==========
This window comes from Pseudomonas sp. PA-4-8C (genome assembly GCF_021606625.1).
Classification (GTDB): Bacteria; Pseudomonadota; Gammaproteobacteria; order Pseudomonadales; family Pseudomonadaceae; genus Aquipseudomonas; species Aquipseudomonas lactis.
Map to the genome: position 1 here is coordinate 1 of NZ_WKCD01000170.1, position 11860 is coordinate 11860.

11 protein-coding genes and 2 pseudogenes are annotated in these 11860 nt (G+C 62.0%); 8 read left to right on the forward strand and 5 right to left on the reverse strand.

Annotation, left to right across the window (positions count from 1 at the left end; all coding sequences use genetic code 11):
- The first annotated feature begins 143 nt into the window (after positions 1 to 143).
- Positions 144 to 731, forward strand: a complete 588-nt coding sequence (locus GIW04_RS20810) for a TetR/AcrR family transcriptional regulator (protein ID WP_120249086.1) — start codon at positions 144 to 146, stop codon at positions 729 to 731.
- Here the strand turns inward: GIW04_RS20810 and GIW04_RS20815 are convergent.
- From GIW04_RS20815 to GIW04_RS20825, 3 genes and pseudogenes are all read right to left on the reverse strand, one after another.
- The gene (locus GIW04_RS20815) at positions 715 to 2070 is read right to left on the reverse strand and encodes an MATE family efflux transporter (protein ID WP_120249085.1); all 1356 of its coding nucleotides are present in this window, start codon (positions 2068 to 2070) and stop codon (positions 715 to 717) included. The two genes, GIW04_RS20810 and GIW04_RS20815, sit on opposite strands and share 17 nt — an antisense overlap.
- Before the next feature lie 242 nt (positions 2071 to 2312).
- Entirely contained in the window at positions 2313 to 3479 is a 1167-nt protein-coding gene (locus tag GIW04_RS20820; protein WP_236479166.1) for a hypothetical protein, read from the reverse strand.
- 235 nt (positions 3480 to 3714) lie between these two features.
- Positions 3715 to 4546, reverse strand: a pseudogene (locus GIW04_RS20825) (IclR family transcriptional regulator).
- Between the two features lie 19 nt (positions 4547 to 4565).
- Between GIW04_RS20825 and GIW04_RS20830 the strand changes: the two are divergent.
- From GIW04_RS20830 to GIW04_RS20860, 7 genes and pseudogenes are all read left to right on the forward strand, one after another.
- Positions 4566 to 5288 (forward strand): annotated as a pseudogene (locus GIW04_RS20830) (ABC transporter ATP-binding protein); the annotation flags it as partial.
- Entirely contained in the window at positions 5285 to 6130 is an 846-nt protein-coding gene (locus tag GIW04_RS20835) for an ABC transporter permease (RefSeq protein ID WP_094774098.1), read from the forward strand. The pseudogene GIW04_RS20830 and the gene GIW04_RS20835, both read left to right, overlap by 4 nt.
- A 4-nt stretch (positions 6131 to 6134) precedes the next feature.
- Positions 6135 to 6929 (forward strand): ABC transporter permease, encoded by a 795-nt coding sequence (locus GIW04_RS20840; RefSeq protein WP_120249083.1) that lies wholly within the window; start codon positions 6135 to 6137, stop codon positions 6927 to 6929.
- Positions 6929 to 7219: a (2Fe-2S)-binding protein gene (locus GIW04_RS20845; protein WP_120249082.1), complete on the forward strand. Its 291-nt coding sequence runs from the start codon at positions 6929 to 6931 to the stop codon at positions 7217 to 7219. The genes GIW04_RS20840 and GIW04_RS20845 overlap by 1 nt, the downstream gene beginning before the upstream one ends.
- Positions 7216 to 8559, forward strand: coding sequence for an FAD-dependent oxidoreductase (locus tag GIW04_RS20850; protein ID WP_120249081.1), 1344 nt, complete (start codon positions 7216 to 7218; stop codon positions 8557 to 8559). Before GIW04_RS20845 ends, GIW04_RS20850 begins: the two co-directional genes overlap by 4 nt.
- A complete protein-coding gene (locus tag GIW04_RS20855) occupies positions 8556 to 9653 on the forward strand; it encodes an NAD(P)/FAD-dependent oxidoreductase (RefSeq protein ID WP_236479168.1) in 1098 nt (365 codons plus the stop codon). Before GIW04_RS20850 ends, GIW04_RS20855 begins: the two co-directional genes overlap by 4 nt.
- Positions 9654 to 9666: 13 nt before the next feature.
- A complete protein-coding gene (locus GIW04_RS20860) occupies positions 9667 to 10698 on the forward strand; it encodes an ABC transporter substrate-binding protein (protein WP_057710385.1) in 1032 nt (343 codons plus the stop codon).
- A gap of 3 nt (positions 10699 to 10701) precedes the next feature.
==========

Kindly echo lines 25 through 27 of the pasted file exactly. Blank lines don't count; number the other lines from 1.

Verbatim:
- Positions 9654 to 9666: 13 nt before the next feature.
- A complete protein-coding gene (locus GIW04_RS20860) occupies positions 9667 to 10698 on the forward strand; it encodes an ABC transporter substrate-binding protein (protein WP_057710385.1) in 1032 nt (343 codons plus the stop codon).
- A gap of 3 nt (positions 10699 to 10701) precedes the next feature.